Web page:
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how to safely preserve eggs. photo of eggs in a cube tray next to a bowl with egg yolks

How to Safely Preserve Eggs

JoAnn Vann

Concerned about news stories projecting the cost of eggs going to $12 a dozen or overloaded with fresh farm eggs?  Looking for a way to preserve some now while they are plentiful and inexpensive?  Look no further! 

Freezing unshelled eggs is the way to go! Before we get into the quick and easy steps to freeze eggs, let’s look at two key points on:

Why freezing is the only recommended method for storing eggs long-term 

First, eggs are porous allowing oxygen and humidity to move from outside to inside the shell to create the ideal conditions for developing chicks to grow until hatching. Even the “bloom”- that waxy coating on farm eggs that is washed off in commercial egg production- does not stop this process. 

For this reason, soaking shelled eggs in any form of water solution is not recommended because potential contamination in the air and water will make their way inside the egg through the shell.  Soaking in lime water was a common practice prior to widespread availability of refrigeration, but it is now known that lime (calcium hydroxide) can cause a multitude of issues with short term and prolonged use including severe change in acid level of blood, breathing difficulty, skin irritation, and abdominal pain.  This transfer of oxygen and humidity also causes egg quality to decline over time

Second, eggs are inherently at risk of salmonella contamination.  These bacteria can make you seriously sick with symptoms of fever, stomach cramps, diarrhea, nausea, vomiting, and headache beginning 6 hours to 6 days after exposure.  Yuck!  I certainly do not want any of that!!!  Salmonella cannot be seen, smelled, or tasted so safe handling is of upmost importance with poultry products whether store-bought or home grown.  

Check out “Salmonella and Eggs” for the details, but summing it up, “chickens and other live poultry can carry

mixing bowls and utensils for beating eggs

Mixing bowls, a wisk, strainer, and ice cube trays are among the supplies you'll need to freeze eggs.

Salmonella bacteria.  These germs can spread from the birds to their eggs. Always handle and cook eggs properly to prevent illness.”  Yep, you read that right-not just the outside of the egg, but inside the egg as well!  Since the salmonella can be on the inside, it is not recommended to store eggs long-term inside the shell.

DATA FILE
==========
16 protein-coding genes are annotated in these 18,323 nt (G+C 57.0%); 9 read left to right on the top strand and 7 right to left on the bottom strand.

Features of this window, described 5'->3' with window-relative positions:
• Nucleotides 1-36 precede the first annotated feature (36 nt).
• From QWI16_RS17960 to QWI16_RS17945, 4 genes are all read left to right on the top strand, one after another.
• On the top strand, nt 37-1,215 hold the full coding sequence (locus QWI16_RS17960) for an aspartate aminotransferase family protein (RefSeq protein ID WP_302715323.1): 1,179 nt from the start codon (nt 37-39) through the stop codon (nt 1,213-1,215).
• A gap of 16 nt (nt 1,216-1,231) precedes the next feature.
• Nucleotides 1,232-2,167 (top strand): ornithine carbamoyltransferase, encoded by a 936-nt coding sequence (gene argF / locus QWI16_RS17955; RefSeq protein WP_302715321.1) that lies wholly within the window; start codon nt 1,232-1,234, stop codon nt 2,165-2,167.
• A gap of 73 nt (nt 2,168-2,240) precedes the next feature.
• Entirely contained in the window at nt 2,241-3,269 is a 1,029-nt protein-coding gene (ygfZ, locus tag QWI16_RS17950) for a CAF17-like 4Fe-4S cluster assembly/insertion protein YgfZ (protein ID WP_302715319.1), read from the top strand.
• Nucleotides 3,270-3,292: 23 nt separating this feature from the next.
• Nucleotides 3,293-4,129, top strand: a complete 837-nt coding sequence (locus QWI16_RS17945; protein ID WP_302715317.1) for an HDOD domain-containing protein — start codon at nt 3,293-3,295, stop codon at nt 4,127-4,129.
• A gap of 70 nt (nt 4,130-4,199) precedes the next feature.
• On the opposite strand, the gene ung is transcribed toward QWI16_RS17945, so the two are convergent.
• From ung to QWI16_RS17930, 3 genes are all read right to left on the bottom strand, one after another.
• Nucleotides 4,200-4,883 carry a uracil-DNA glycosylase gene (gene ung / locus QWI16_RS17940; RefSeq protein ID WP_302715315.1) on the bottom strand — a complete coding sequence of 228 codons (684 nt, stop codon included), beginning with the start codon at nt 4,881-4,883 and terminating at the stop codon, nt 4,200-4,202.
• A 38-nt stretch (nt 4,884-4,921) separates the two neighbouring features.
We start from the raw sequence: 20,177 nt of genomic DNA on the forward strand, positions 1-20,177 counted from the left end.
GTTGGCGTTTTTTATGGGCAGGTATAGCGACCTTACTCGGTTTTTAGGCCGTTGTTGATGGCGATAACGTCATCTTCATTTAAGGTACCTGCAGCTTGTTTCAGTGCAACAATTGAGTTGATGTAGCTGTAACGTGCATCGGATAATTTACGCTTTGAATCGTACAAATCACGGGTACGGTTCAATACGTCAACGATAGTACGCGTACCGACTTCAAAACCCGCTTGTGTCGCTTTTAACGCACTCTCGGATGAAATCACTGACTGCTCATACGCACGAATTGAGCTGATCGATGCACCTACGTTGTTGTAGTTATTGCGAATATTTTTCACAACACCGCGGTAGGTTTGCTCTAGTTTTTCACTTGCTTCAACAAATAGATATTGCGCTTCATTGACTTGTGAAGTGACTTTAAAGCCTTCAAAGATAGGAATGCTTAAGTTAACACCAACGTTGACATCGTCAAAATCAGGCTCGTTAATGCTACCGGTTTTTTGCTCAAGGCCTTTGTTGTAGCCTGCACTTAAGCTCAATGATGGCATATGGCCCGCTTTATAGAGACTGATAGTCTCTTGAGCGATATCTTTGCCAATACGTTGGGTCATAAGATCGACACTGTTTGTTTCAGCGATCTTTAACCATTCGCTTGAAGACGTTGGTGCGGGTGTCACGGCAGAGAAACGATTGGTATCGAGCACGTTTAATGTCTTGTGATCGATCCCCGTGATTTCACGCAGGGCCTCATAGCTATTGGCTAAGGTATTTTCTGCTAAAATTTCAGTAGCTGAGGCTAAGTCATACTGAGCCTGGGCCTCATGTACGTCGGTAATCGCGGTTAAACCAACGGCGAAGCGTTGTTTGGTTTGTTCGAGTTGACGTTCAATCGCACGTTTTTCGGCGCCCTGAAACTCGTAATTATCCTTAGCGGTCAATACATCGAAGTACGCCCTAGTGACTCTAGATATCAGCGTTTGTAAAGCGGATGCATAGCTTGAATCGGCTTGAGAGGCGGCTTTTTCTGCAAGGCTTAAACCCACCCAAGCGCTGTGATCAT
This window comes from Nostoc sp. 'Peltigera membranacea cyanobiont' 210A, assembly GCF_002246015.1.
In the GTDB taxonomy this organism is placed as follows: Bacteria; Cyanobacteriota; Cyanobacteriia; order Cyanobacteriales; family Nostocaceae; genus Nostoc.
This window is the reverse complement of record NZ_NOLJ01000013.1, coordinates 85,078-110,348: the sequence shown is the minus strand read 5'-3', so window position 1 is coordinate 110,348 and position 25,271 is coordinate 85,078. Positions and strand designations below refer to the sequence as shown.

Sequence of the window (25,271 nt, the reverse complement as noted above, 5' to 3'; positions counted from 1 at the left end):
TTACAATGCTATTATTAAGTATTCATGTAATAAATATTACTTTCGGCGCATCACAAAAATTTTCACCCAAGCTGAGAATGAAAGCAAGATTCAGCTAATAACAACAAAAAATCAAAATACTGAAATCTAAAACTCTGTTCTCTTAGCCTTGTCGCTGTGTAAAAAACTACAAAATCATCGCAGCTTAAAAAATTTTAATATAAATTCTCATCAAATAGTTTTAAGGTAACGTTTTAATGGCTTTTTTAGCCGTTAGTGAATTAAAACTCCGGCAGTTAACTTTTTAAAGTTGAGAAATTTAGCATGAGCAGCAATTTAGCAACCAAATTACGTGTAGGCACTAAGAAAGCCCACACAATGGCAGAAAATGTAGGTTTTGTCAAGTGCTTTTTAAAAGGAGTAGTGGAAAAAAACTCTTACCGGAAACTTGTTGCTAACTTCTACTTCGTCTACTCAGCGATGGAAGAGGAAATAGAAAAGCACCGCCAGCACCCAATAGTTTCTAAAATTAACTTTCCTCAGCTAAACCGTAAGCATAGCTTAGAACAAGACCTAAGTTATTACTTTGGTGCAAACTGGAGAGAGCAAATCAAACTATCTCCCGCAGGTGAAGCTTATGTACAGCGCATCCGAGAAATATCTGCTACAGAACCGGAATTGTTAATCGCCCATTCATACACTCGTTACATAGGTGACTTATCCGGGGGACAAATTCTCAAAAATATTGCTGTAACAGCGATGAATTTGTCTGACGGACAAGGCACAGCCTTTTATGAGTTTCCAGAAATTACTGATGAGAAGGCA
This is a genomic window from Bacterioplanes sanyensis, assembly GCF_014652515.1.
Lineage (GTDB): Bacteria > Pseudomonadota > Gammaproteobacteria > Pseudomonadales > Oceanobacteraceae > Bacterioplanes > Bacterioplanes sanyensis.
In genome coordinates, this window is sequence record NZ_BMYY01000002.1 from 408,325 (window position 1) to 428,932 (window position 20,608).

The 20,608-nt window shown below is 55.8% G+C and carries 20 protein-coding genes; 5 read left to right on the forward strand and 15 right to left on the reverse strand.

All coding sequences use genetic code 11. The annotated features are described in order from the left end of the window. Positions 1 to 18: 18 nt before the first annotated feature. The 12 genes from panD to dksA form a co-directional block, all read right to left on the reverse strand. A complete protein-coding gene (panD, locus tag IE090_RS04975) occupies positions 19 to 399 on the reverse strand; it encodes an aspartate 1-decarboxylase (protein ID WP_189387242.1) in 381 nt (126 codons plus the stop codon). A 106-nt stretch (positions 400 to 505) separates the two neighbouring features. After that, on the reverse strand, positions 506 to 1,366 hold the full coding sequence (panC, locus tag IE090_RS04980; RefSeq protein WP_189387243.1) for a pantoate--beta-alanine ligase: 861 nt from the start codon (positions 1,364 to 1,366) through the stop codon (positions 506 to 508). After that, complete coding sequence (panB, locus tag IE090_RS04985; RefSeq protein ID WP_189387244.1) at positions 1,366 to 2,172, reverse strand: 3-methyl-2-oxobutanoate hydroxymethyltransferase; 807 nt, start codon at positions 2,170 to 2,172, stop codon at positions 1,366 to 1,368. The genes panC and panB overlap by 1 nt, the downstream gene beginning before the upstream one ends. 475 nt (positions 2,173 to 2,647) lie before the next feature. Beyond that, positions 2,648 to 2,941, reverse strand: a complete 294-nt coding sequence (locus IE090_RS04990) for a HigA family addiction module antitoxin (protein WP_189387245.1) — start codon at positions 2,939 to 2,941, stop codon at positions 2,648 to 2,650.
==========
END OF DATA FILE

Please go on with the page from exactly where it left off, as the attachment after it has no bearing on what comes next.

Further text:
Let’s us put science to work for us to safely preserve this excellent protein source! 

Key points to freezing eggs are: never freeze in the shell and frozen eggs should be used within 1 year.

What you will need to preserve eggs:

  • Dozen eggs- store bought or farm fresh
  • Whisk
  • Bowl for scrambling
  • Cup for cracking each egg
  • Ice cube trays or small freezer containers
  • Freezer storage containers or freezer safe bags

Get printable link to instructions including freezing yolks and whites separately.

How to safely freeze eggs

  1. Inspect each egg for cracks.  Discard any that show signs of shell weakness as this may have allowed bacteria inside the egg.
  2. Thoroughly mix yolks and whites. Do not whip in air. To prevent graininess of the yolks, add 1-½ tablespoons sugar, 1-½ tablespoons corn syrup OR ½ teaspoon salt per cup whole eggs, depending on intended use.
  3. Strain through a sieve or colander to improve uniformity.
  4. Package, allowing ½-inch headspace.
  5. Seal and freeze.
    straining eggs
    Straining eggs through a sieve or colander improves uniformity.

Another method of freezing a whole-egg mixture is to use ice trays.

  1. Measure 3 tablespoons of egg mixture into each compartment of an ice tray.
  2. Freeze until solid. Remove frozen cubes, and package in moisture-vapor resistant containers.
  3. Seal and freeze.
  4. Three tablespoons of the egg mixture (one cube) equal one whole egg.

bag of frozen egg cubes

Growing your own birds and eggs?

Protect yourself and loved ones by following the steps provided in Keeping Backyard PoultryTake our online backyard poultry course. You can also call your local county agent for more information on food safety and raising healthy livestock. 

Locate us at: Arkansas Extension County Offices | Cooperative Extension Offices in Arkansas (